Author Topic: Celt or Greek?  (Read 210 times)

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Offline redwine

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Celt or Greek?
« on: April 28, 2017, 04:59:04 PM »
Don't have it in hand    yet  ;D
0.8g so obol sized ish
Told it was Celtic ??
Obverse: Palms
Reverse: Quartered / Cross & lettering

Struggling to find it ....... Any thoughts?  Many thanks  ;D
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Offline Figleaf

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Re: Celt or Greek?
« Reply #1 on: May 02, 2017, 08:19:45 PM »
The reverse looks Greek to me. Can't make anything of the obverse. In the morning it looks like a palm tree, in evening light I see a lion's head :P

Peter
An unidentified coin is a piece of metal. An identified coin is a piece of history.

Offline redwine

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Re: Celt or Greek?
« Reply #2 on: May 02, 2017, 08:31:49 PM »
You sound as confused as I am!  ;D
Should have it in hand soon .....
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Offline redwine

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Re: Celt or Greek?
« Reply #3 on: May 06, 2017, 05:17:27 PM »
I have it, almost sure it's not Celt.
The reverse is incuse. 
0.83g
8.6mm
And Peter, I can see the lion now!  ;)
« Last Edit: May 06, 2017, 05:47:03 PM by redwine »
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Offline redwine

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Re: Celt or Greek?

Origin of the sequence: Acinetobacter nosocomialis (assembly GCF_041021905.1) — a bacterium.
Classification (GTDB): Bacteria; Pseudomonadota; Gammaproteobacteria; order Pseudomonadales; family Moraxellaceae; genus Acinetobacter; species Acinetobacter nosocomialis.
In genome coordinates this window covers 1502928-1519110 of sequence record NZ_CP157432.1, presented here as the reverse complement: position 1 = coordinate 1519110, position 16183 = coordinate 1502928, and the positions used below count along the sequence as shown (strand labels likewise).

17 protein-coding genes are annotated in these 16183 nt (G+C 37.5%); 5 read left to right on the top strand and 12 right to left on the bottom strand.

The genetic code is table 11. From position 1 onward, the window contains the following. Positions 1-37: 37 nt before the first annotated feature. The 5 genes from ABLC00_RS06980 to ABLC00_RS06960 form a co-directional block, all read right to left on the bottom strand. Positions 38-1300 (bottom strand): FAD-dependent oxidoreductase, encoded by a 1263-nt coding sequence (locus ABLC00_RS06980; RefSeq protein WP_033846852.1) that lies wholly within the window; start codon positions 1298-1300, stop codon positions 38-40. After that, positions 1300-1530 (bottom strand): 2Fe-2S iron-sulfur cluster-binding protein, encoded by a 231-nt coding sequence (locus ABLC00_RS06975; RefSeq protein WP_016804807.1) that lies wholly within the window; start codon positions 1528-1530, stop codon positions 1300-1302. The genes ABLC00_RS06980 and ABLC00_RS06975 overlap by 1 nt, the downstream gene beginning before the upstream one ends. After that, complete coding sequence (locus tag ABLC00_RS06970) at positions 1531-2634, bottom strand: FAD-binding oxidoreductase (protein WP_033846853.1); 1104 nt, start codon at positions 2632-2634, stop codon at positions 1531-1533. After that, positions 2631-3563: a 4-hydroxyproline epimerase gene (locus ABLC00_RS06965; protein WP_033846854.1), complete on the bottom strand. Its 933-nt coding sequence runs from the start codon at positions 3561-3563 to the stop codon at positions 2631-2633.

« Reply #4 on: May 08, 2017, 02:52:28 PM »
I can't find it in Thrace, Cherronesos (Chersonesos).................
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Offline redwine

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Re: Celt or Greek?
« Reply #5 on: September 12, 2017, 05:30:48 PM »
Quite a lot of Lions heads and incuse squares listed here http://www.kwinto-coins.com/MyCoins.html
Pantikapaion, Crimea.
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Offline redwine

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Re: Celt or Greek?
« Reply #6 on: September 13, 2017, 11:47:09 AM »
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Offline Figleaf

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Re: Celt or Greek?
« Reply #7 on: September 13, 2017, 12:07:04 PM »
No doubt and a strikingly nice design. It might have inspired a modern 2 lire coin ;)

Macedon is known for its export of warriors, rather than for its grain cultivation. However, even warriors need to eat. It is no coincidence that Alexander the Great went a-conquering by way of the Black sea coast. That's where the grain came from. It could feed Athenians, Rhodians or Egyptians just as well as Macedonians, so he needed to secure his food supply. In that sense, the wheat is a symbol of the military.

Excellent puzzle, satisfactory solution and a coin saved from oblivion. Funny how now that I know it's an ear of wheat, I can't see the lion or palm tree any more.
An unidentified coin is a piece of metal. An identified coin is a piece of history.